The new hourly pricing model will bring new contract formats and new business opportunities and should foster better demand risk management through the creation of new behaviour and strategies. Industries that have relevant energy costs and production processes that can be made more flexible will be able to restructure their production schedules, optimise their costs and consequently become more competitive on the market.
The Covid-19 Market
The crisis that arose as a result of the coronavirus (COVID-19) pandemic has brought many challenges to all sectors of the Brazilian economy. In the electrical sector, we have seen effects such as:
- Lower energy consumption: with the imposed restrictions, industry and trade have drastically reduced their business. A comparison of the period from March 21st (beginning of the social restrictions measures) to May 8th for 2019 and 2020 shows an average reduction in electricity consumption of 11% (Source: CCEE). The official review of the load forecast for the 2020-2024 cycle indicates a reduction in consumption of 2,9% for the year 2020.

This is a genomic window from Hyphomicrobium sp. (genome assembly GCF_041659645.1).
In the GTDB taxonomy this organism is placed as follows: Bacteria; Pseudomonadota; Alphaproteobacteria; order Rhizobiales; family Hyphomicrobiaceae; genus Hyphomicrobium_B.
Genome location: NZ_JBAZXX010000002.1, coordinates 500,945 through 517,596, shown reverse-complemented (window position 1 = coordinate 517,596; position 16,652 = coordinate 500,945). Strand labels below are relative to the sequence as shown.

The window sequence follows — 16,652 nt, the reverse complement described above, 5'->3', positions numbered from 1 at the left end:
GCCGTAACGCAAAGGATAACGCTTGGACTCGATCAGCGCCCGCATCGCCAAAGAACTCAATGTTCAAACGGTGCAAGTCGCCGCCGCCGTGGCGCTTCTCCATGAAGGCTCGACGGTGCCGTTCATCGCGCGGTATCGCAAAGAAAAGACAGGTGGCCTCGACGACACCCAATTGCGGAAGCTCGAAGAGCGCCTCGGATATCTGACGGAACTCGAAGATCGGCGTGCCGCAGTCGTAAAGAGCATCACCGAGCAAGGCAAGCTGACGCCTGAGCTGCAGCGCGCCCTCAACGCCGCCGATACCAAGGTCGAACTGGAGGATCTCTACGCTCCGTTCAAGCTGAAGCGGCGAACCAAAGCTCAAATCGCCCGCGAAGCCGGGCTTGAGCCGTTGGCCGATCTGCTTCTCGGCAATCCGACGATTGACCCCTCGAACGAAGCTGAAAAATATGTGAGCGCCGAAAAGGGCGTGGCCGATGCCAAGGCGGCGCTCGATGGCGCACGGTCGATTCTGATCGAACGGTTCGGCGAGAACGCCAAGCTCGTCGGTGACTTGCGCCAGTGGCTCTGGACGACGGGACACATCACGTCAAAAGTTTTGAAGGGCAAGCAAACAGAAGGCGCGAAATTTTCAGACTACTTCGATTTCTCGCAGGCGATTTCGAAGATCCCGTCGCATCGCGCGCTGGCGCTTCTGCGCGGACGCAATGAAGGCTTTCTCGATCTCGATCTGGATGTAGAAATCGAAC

- Reductions in profit for the distributors, arising from a strong reduction in consumption and a high risk of an increase in default on payments.
- Requests for renegotiation of contracts in the free electricity market by industrial and commercial customers.
The government announced measures to maintain the sustainability of the sector, focusing, in the first instance, on distributors and low-income consumers. The most relevant measure was a loan negotiated with a syndicate of banks to cover the revenue deficit of the distributors and ensure these are passed on to other links in the chain, such as generators and transmitters.Compared to the rationing of 2001, the other extreme event that affected the country in this century, the recovery of the market after the COVID-19 pandemic should be faster. Some sector specialists believe that the recovery of the economy will be based on a strong investment program in infrastructure and privatization, as a means of attracting private capital.